Wood Moisture

By July 19, 2017 August 23rd, 2017 No Comments

Wood Moisture

The goal of the ATMOX System is to have balanced and reduced moisture levels. The best way to measure “moisture” is through direct wood moisture readings in the crawlspace or attic. Since most homeowners don’t own a wood moisture meter, the homeowner will need the assistance of a contractor, mold remediator, pest control company or other professional to provide accurate readings in the home. However, understanding wood moisture is important since the wood in your crawlspace or attic is ultimately what you are trying to protect.

So what is a good number? Wood moisture is measured as a percentage. Most research states that wood in an unfinished structure of the house should range from 10-16%.


To better understand where these numbers come from, there is a correlation between the temperature and the relative humdity and the outcome on wood moisture readings.  Of course, there are always variations in all of these things but it is easier to understand when we look at an equilibrium moisture content where temperature and relative humidity remain fairly constant over time. As an example, at a 70 degree F temperature and relative humidity at 60%, the wood moisture content will be 11.0%.  At the same 70 degree F temperature, if the relative humidity jumps all the way to 80%, then the wood moisture content will be 16.0%.  The 70 degree F temperature range is fairly typical for a summer crawl space.  If looking at an attic at 110 degrees F in temperature and 80% relative humidity, the wood moisture content would correlate to a 14.7% wood moisture content.   This information can get somewhat technical, but for more details on relationship of temperature and relative humidty to wood moisture content, please see pdf on Wood Moisture Relationship.   It also helps to understand that wood moisture in the oudoor atmosphere generally has natural range of 11-15%.  You can see typical wood moisture levels in various climates in this pdf on Outside Wood Moisture.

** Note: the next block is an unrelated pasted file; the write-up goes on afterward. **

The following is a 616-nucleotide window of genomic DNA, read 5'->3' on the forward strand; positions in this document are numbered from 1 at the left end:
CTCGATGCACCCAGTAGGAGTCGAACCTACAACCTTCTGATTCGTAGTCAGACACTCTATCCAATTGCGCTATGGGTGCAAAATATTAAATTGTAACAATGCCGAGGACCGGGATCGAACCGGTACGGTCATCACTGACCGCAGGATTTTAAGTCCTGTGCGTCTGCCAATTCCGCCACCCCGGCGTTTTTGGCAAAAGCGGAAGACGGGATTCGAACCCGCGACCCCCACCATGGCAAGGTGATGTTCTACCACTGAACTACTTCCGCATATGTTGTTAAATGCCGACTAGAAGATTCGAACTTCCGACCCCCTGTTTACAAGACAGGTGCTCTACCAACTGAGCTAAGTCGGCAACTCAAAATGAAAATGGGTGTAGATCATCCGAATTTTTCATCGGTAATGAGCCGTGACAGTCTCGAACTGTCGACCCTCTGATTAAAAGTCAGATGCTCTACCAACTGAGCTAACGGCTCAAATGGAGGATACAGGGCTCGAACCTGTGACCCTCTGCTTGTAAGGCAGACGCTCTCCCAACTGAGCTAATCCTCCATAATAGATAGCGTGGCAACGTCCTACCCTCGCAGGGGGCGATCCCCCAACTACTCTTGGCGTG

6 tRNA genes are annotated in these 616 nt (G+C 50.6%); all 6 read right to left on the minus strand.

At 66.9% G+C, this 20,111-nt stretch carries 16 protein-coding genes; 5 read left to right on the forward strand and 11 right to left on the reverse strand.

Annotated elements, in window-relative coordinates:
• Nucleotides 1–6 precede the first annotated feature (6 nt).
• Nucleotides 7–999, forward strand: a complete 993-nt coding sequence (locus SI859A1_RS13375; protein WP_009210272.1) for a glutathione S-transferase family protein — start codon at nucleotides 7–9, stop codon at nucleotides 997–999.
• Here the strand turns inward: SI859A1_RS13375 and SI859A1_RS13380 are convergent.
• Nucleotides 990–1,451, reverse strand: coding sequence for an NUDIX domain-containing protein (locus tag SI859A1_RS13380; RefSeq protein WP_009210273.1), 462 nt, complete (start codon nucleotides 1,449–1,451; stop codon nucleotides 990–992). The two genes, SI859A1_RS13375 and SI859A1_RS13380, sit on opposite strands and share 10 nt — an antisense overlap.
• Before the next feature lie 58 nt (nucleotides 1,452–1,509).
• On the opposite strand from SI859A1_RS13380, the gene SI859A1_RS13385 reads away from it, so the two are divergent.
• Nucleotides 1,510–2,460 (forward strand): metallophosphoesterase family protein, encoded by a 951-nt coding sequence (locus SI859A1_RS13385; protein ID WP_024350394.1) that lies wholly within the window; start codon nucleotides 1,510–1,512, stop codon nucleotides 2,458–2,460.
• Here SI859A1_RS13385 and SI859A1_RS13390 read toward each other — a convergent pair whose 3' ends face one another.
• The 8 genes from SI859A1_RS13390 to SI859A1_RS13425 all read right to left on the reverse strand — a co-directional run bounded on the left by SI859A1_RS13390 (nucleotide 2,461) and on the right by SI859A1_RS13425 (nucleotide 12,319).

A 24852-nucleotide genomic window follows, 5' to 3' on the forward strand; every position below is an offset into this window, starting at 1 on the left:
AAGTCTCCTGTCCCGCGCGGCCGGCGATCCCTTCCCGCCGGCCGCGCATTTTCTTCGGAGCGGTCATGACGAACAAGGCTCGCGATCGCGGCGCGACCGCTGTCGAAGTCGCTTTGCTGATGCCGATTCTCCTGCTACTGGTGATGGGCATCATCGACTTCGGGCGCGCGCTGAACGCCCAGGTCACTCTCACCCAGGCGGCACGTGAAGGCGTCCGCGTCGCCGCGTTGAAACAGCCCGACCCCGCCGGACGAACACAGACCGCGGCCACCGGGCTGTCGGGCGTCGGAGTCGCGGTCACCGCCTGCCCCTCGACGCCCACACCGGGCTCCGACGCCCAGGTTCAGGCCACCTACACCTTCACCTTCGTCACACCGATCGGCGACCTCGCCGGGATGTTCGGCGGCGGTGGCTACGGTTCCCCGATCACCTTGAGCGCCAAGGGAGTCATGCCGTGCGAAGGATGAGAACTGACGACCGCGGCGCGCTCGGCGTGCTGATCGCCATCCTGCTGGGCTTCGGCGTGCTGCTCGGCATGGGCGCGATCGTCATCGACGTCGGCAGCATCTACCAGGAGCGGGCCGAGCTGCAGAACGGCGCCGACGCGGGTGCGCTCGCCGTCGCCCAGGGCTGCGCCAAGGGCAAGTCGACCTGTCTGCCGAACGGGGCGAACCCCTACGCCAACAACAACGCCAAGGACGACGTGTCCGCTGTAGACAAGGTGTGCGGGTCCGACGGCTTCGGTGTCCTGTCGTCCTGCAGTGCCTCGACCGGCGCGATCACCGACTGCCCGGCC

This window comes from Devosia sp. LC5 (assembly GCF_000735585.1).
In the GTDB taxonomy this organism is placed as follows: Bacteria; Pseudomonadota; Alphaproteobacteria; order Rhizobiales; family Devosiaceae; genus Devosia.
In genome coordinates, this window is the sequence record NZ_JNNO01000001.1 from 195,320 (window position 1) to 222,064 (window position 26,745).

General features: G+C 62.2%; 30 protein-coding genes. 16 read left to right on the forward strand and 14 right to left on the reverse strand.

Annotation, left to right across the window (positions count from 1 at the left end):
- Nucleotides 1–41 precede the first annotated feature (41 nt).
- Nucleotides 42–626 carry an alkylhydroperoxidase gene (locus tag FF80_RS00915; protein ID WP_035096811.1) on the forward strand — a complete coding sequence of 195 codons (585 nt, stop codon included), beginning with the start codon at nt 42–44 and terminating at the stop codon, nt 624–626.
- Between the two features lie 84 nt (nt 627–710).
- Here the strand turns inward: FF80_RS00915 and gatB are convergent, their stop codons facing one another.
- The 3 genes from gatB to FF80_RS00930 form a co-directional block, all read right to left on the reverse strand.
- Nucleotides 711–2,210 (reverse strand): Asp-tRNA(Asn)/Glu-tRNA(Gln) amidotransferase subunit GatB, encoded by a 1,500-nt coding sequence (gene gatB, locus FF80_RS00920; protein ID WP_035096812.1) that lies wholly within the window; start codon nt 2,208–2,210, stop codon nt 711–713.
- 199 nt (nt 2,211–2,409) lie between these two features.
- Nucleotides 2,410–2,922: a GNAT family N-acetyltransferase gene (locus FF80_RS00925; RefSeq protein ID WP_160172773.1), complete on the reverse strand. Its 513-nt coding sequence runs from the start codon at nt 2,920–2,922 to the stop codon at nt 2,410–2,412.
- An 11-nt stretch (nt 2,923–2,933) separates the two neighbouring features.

Why is this important to understand?  Mostly because there are many misunderstandings of what is an appropriate level for wood moisture levels, especially in the crawlspace.  In a vented crawlspace in most geographic locations in the United States, the wood moisture should have a low range of 8-10% in the winter and a high range of 14-16% in the summer. The ideal wood moisture reading for wood is 12%.  This is in line with the natural level of wood moisture content that exists in nature.   Wood getting too dry can lead to problems for the structure. Getting too dry generally does not happen naturally unless an extreme drying action has been placed in a crawlspace or attic. Most homeowners have greater issues with high moisture levels. Fungal growth or mold can start occurring in the 16% wood moisture range but generally needs around 19% wood moisture or higher. In order to have wood rot or decay, the wood moisture levels will need to be even higher. The other important thing to remember is that fungal growth does not happen instantaneously – it takes time. It is okay for there to be variances in the wood moisture as long as the wood is drying out again and averaging below the 16% range over time. As an example, when it rains outside and the humidity level reaches near 100%, mold does not grow all over your wood decks or on trees instantly. It becomes an issue only when the wood does not have a chance to dry out and remains wet.



I hope this information helps you and stay tuned for more to come.

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Mike Potts

Mike Potts

After graduating from Michigan State University with a degree in structural engineering, Mike moved to Tampa Bay and soon discovered a need in the community for trained, professional inspectors. Using his training in the field, Mike established Affordable Inspections, Inc. in 1992 and began offering his services to the public – inspecting commercial and residential properties. Taking on not just inspections, but full-on construction projects, Mike made a name for himself as an expert in structural engineering and worked on large commercial buildings in Tampa Bay and Clearwater.